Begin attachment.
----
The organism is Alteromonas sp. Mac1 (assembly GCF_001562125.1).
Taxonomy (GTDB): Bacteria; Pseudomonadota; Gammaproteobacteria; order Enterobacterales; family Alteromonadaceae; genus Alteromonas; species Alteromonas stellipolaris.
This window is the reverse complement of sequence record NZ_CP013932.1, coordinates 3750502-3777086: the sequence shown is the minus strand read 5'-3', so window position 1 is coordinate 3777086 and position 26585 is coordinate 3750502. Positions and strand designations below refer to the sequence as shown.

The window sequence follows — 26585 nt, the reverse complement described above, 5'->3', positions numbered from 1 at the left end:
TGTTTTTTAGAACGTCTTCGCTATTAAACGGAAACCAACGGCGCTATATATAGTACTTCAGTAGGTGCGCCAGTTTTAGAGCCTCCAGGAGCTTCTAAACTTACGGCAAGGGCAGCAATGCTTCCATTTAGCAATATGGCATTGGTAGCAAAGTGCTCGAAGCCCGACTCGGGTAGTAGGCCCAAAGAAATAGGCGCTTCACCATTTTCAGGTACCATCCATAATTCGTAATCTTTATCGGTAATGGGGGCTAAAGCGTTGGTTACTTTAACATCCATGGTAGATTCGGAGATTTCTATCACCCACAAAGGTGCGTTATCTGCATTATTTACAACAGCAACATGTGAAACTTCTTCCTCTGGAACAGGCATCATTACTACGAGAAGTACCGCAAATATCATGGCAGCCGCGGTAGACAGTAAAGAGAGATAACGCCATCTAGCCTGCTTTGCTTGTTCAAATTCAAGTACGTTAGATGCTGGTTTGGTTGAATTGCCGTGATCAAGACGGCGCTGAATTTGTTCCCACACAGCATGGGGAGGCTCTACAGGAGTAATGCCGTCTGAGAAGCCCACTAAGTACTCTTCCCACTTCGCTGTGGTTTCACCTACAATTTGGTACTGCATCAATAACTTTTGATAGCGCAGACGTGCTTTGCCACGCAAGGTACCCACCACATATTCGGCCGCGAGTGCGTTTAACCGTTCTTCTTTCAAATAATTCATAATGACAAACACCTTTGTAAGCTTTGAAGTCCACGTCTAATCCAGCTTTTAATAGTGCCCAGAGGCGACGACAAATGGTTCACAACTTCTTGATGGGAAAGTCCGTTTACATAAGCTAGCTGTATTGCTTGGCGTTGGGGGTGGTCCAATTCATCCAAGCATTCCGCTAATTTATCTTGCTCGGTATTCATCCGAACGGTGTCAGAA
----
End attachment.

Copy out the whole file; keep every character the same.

The organism is Alteromonas sp. Mac1 (assembly GCF_001562125.1).
Taxonomy (GTDB): Bacteria; Pseudomonadota; Gammaproteobacteria; order Enterobacterales; family Alteromonadaceae; genus Alteromonas; species Alteromonas stellipolaris.
This window is the reverse complement of sequence record NZ_CP013932.1, coordinates 3750502-3777086: the sequence shown is the minus strand read 5'-3', so window position 1 is coordinate 3777086 and position 26585 is coordinate 3750502. Positions and strand designations below refer to the sequence as shown.

The window sequence follows — 26585 nt, the reverse complement described above, 5'->3', positions numbered from 1 at the left end:
TGTTTTTTAGAACGTCTTCGCTATTAAACGGAAACCAACGGCGCTATATATAGTACTTCAGTAGGTGCGCCAGTTTTAGAGCCTCCAGGAGCTTCTAAACTTACGGCAAGGGCAGCAATGCTTCCATTTAGCAATATGGCATTGGTAGCAAAGTGCTCGAAGCCCGACTCGGGTAGTAGGCCCAAAGAAATAGGCGCTTCACCATTTTCAGGTACCATCCATAATTCGTAATCTTTATCGGTAATGGGGGCTAAAGCGTTGGTTACTTTAACATCCATGGTAGATTCGGAGATTTCTATCACCCACAAAGGTGCGTTATCTGCATTATTTACAACAGCAACATGTGAAACTTCTTCCTCTGGAACAGGCATCATTACTACGAGAAGTACCGCAAATATCATGGCAGCCGCGGTAGACAGTAAAGAGAGATAACGCCATCTAGCCTGCTTTGCTTGTTCAAATTCAAGTACGTTAGATGCTGGTTTGGTTGAATTGCCGTGATCAAGACGGCGCTGAATTTGTTCCCACACAGCATGGGGAGGCTCTACAGGAGTAATGCCGTCTGAGAAGCCCACTAAGTACTCTTCCCACTTCGCTGTGGTTTCACCTACAATTTGGTACTGCATCAATAACTTTTGATAGCGCAGACGTGCTTTGCCACGCAAGGTACCCACCACATATTCGGCCGCGAGTGCGTTTAACCGTTCTTCTTTCAAATAATTCATAATGACAAACACCTTTGTAAGCTTTGAAGTCCACGTCTAATCCAGCTTTTAATAGTGCCCAGAGGCGACGACAAATGGTTCACAACTTCTTGATGGGAAAGTCCGTTTACATAAGCTAGCTGTATTGCTTGGCGTTGGGGGTGGTCCAATTCATCCAAGCATTCCGCTAATTTATCTTGCTCGGTATTCATCCGAACGGTGTCAGAA